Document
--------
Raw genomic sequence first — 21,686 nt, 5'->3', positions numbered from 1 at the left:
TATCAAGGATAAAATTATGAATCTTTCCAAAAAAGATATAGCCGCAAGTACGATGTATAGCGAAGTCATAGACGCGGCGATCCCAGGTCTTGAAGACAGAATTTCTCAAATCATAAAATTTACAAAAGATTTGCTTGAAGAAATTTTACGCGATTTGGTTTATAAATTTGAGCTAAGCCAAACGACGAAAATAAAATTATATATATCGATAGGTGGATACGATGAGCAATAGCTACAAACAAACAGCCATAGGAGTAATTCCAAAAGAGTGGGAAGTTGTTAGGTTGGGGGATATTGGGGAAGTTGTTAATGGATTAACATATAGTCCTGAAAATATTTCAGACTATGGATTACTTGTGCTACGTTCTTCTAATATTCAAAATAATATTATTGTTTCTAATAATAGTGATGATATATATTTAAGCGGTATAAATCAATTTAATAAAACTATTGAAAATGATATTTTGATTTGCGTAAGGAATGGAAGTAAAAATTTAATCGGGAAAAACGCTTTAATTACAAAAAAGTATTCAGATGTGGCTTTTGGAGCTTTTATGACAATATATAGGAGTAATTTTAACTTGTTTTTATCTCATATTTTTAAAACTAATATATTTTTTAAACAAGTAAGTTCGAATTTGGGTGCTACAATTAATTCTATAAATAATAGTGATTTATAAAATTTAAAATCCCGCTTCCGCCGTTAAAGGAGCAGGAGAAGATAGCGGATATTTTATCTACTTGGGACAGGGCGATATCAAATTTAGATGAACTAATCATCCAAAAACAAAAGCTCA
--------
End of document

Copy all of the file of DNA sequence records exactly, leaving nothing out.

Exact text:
Raw genomic sequence first — 21,686 nt, 5'->3', positions numbered from 1 at the left:
TATCAAGGATAAAATTATGAATCTTTCCAAAAAAGATATAGCCGCAAGTACGATGTATAGCGAAGTCATAGACGCGGCGATCCCAGGTCTTGAAGACAGAATTTCTCAAATCATAAAATTTACAAAAGATTTGCTTGAAGAAATTTTACGCGATTTGGTTTATAAATTTGAGCTAAGCCAAACGACGAAAATAAAATTATATATATCGATAGGTGGATACGATGAGCAATAGCTACAAACAAACAGCCATAGGAGTAATTCCAAAAGAGTGGGAAGTTGTTAGGTTGGGGGATATTGGGGAAGTTGTTAATGGATTAACATATAGTCCTGAAAATATTTCAGACTATGGATTACTTGTGCTACGTTCTTCTAATATTCAAAATAATATTATTGTTTCTAATAATAGTGATGATATATATTTAAGCGGTATAAATCAATTTAATAAAACTATTGAAAATGATATTTTGATTTGCGTAAGGAATGGAAGTAAAAATTTAATCGGGAAAAACGCTTTAATTACAAAAAAGTATTCAGATGTGGCTTTTGGAGCTTTTATGACAATATATAGGAGTAATTTTAACTTGTTTTTATCTCATATTTTTAAAACTAATATATTTTTTAAACAAGTAAGTTCGAATTTGGGTGCTACAATTAATTCTATAAATAATAGTGATTTATAAAATTTAAAATCCCGCTTCCGCCGTTAAAGGAGCAGGAGAAGATAGCGGATATTTTATCTACTTGGGACAGGGCGATATCAAATTTAGATGAACTAATCATCCAAAAACAAAAGCTCA